Regional Victoria appears likely to become a key part of the Liberal opposition party’s plan to manage critical challenges relating to population growth and housing and infrastructure needs.
The Victorian Liberal Party has established a new taskforce formed by a panel of independent specialists to engage and consult with the community and produce a comprehensive set of recommendations designed to turn Victoria into a state of cities.
In a new discussion paper, the party says the state’s population challenges are real.
Drawing on projections from the Department of Environment, Land, Water and Planning, the paper said the state’s population would grow from just under 6 million people in 2011 to just over 10 million by 2051, whilst Melbourne’s population would grow from just over 4 million to just over 8 million in that timeframe.
It said almost nine in 10 people who moved to Victoria from overseas moved to Melbourne, which the party says is placing enormous pressure upon infrastructure and housing costs.
By contrast, the Liberals said regional cities offer more to young Victorians in terms of affordable housing and have a crucial role in terms of the balancing of population growth across the state.
“With Melbourne bursting at the seams, there’s never been a more vital time to look to regional Victoria,” the party said in a statement. “We need to regionalise our growth, and not just focus on Melbourne alone. We cannot continue to grow the way we have the past 30 years for the next 30 years.”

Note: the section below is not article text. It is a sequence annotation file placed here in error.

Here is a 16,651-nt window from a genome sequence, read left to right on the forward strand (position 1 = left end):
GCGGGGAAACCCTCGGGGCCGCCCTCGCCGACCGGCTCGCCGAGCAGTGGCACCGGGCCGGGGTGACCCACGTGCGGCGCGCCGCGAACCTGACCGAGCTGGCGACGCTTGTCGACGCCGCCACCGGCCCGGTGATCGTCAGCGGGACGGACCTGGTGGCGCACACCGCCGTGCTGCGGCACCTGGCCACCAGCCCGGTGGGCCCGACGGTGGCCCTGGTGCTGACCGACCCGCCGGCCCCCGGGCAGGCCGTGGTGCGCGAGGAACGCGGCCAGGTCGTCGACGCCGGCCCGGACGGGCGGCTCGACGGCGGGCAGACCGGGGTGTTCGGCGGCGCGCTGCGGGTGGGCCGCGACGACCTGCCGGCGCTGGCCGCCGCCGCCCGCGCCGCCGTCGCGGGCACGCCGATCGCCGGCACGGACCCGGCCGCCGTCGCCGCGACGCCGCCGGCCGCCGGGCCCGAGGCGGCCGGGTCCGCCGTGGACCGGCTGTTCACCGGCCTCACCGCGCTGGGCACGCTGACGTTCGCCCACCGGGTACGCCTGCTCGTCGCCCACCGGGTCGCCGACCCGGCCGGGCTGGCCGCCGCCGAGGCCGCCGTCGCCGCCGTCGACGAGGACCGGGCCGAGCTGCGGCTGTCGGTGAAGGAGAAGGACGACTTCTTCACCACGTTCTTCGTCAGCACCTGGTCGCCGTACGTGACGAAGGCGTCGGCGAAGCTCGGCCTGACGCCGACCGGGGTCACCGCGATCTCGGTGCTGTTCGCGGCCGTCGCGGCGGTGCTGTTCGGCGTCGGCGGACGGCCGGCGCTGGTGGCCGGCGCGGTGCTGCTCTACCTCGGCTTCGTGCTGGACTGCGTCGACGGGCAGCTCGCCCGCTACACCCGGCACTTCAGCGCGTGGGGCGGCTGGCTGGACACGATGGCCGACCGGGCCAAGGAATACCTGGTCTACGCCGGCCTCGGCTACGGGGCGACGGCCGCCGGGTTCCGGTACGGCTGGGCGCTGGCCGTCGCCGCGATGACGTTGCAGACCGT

The language regarding a ‘state of cities’ is not new.
The notion of creating a ‘state of cities’ was first used in the original version of Plan Melbourne which was released by the then Liberal government in 2012.
This included plans to encourage regional growth in places such as Geelong, Ballarat, Bendigo, Shepparton, La Trobe City, Wodonga, Wangaratta, Warrnambool, Horsham and Mildura.
In addition, the previously planned East-West Link project which was dumped by the Andrews Labor government upon assuming office in 2014 remains a high priority for the Liberals.
In their paper, the Liberals say Melbourne needs a ‘genuine congestion busting project’ and suggest that delays on the Eastern Freeway to CityLink corridor could double to $144 million by 2031 if this project is not revived.
But Labor Leader and current State Premier Danial Andrew attacked the plan, saying the Liberals had a secret plan to ‘wreck the character of regional Victoria’ by forcing more people out into the regions with no plans for additional infrastructure.
“The Liberals need to come clean and detail how they will deal with the traffic chaos and infrastructure backlog in our regional cities that will inevitably happen under their secret plan, just to appease Green voters in Melbourne’s inner east,” Andrews said in a statement, declaring the paper to be a policy which "only a person from Kew could write."
“This is a typical Liberal Party policy - it abandons the outer suburbs of Melbourne and seeks to overcrowd and wreck the character of our regional cities and country towns.”
Shadow Planning Minister Tim Smith hit back, describing the Kew comment as derogatory and divisive and says that the Andrews Government has "no interest in managing Victoria’s population."
The taskforce panel is made up of former president of the Australian Population Research Institute Bob Birrell, Property Council of Australia (Victoria Division) deputy executive director Asher Judah, regional banker David Matthews, president of the Australian Population Institute and former Mayor of the City of Hawthorn Jane Nathan, immediate past president of the Urban Development Institute of Australia’s Victoria Division David Payes, RMIT economist Professor Jason Potts and community representative Joanna Stanley.
The panel will make its interim report within six months.